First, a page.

FINANCIAL FIRMS spend heavily on marketing to create a friendly, customer-first impression. But these firms aren’t your friends, at least not in the ordinary sense of the word. They make their money, fairly and legally, by providing specific services to customers.
Friendliness at a retail level keeps your capital in place, where it works for the firm’s benefit. Every once in a while, I see language that clearly expresses what they want from our “relationship.” These communications help me review where I do business, and why. Consider two examples from a single day online.
First, “check your spending power” appeared on a web page when I was paying off this month’s credit card charges. It encouraged paying the minimum required, with the number highlighted on the page. But that, of course, would trigger steep financing charges.
The site’s other suggestion: Run up my credit card balance closer to its current limit. That might completely derail my financial plans. For most people, our spending superpower lies in paying off the balance in full each month.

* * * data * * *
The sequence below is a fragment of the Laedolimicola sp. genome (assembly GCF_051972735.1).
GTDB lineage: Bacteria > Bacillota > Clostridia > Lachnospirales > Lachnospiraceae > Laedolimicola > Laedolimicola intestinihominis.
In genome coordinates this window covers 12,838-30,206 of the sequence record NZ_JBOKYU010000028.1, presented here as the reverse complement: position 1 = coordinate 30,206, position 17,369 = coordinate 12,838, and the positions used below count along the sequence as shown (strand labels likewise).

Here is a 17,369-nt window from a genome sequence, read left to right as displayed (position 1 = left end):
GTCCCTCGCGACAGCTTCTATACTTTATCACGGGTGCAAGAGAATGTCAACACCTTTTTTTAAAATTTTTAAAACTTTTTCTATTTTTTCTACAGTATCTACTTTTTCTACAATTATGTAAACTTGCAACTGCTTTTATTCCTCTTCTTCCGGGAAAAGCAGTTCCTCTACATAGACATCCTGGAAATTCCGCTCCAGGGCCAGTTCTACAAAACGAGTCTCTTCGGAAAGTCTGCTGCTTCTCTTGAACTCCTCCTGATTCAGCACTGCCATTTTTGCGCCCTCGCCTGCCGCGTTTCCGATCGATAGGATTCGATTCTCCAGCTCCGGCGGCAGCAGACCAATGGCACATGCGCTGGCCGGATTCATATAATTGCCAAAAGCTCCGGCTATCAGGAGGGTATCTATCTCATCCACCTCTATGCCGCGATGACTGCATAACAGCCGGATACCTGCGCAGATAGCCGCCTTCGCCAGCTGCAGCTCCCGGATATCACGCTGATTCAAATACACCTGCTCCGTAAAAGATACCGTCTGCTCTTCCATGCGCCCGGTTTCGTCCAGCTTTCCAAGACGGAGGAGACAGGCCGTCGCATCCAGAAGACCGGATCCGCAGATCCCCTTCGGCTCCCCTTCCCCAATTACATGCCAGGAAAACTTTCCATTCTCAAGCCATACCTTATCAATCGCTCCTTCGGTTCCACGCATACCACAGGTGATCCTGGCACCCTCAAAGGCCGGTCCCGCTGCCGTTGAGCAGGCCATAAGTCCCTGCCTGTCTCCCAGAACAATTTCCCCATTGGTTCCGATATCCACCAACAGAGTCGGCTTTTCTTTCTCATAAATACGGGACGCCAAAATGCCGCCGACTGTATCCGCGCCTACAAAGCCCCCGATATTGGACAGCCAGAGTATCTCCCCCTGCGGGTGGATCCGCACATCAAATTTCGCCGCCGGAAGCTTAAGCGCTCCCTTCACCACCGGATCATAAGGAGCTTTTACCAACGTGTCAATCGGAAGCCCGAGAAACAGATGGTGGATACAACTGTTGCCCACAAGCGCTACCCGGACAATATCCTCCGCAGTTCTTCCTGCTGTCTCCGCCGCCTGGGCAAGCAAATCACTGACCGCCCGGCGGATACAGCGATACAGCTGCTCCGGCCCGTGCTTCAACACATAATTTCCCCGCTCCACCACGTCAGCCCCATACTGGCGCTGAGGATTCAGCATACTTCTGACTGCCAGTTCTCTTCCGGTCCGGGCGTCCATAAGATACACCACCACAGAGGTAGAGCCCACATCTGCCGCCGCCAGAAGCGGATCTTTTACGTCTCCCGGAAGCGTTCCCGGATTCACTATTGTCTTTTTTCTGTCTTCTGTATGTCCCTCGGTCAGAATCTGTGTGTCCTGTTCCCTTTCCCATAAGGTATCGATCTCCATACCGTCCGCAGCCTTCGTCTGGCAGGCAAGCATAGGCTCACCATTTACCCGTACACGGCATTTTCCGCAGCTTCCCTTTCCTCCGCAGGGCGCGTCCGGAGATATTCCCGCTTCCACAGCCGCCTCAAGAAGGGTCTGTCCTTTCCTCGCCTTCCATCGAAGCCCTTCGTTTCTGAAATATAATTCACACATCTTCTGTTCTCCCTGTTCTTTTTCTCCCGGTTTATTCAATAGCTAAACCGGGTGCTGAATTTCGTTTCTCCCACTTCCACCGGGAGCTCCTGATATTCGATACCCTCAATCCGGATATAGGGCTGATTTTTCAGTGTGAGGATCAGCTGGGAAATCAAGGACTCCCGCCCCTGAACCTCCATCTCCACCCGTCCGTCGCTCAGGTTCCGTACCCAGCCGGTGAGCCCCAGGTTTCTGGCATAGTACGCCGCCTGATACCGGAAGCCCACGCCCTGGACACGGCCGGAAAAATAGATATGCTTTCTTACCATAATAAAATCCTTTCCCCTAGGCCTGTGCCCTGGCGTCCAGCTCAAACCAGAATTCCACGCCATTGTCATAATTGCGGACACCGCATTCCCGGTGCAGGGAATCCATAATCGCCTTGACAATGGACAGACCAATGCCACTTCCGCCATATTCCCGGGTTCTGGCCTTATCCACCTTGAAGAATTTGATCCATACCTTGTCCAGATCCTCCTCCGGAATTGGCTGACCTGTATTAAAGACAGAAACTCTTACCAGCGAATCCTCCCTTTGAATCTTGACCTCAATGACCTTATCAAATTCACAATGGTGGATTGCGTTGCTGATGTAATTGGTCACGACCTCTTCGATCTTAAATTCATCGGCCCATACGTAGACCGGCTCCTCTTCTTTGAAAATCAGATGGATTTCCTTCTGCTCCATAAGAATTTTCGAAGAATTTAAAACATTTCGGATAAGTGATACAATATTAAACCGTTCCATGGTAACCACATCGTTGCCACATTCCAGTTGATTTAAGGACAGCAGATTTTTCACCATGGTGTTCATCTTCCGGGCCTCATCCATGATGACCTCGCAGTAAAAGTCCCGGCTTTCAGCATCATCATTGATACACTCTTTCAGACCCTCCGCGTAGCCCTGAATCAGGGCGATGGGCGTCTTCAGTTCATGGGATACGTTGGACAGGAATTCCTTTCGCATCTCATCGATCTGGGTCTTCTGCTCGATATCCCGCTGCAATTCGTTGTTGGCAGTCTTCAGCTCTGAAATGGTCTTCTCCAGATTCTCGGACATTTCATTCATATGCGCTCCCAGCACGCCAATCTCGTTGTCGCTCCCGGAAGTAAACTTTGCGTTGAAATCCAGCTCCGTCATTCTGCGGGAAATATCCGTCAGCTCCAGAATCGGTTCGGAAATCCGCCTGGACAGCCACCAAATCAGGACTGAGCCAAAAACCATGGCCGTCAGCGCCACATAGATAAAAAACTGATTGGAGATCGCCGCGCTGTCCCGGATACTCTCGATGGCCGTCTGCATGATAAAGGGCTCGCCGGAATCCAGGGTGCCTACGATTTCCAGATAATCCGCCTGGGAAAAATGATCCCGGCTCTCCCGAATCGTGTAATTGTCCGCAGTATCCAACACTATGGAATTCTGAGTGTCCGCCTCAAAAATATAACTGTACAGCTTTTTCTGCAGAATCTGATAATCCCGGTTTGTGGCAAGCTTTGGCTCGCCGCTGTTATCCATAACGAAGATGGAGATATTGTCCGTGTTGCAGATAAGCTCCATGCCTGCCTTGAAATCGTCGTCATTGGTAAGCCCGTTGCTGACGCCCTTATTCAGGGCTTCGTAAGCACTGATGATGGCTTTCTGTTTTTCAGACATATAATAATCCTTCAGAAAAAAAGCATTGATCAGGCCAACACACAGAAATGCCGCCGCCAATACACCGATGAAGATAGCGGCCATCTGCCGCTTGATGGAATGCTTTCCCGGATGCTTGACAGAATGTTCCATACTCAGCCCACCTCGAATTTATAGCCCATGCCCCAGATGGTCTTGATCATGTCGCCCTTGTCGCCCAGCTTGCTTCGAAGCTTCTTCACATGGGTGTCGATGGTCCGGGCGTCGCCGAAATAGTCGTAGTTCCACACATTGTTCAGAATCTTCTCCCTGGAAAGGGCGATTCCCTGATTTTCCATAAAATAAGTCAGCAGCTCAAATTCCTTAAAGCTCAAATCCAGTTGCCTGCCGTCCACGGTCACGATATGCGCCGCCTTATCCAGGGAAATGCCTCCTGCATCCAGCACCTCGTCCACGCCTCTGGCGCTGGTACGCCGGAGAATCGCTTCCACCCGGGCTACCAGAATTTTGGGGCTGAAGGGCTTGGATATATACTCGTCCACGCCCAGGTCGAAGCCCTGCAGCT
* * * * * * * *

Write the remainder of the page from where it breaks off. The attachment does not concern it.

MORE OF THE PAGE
Second, on one of my investment accounts, I spotted a line item labeled “excess liquidity.” This represents the cash value of dividends that I have chosen not to reinvest. There’s nothing “excess” in this holding. I need the “liquidity” to pay next semester’s college tuition and housing for my twins.
The investment firm sees cash in an investor’s account as something it would like to retain and no doubt fears it’ll be moved elsewhere. Calling it “excess liquidity” is a cognitive trap. It’s a nudge to buy more stocks in the same account. But that would be a mistake for me. Stocks are too volatile for money I’ll need for college bills over the next three years.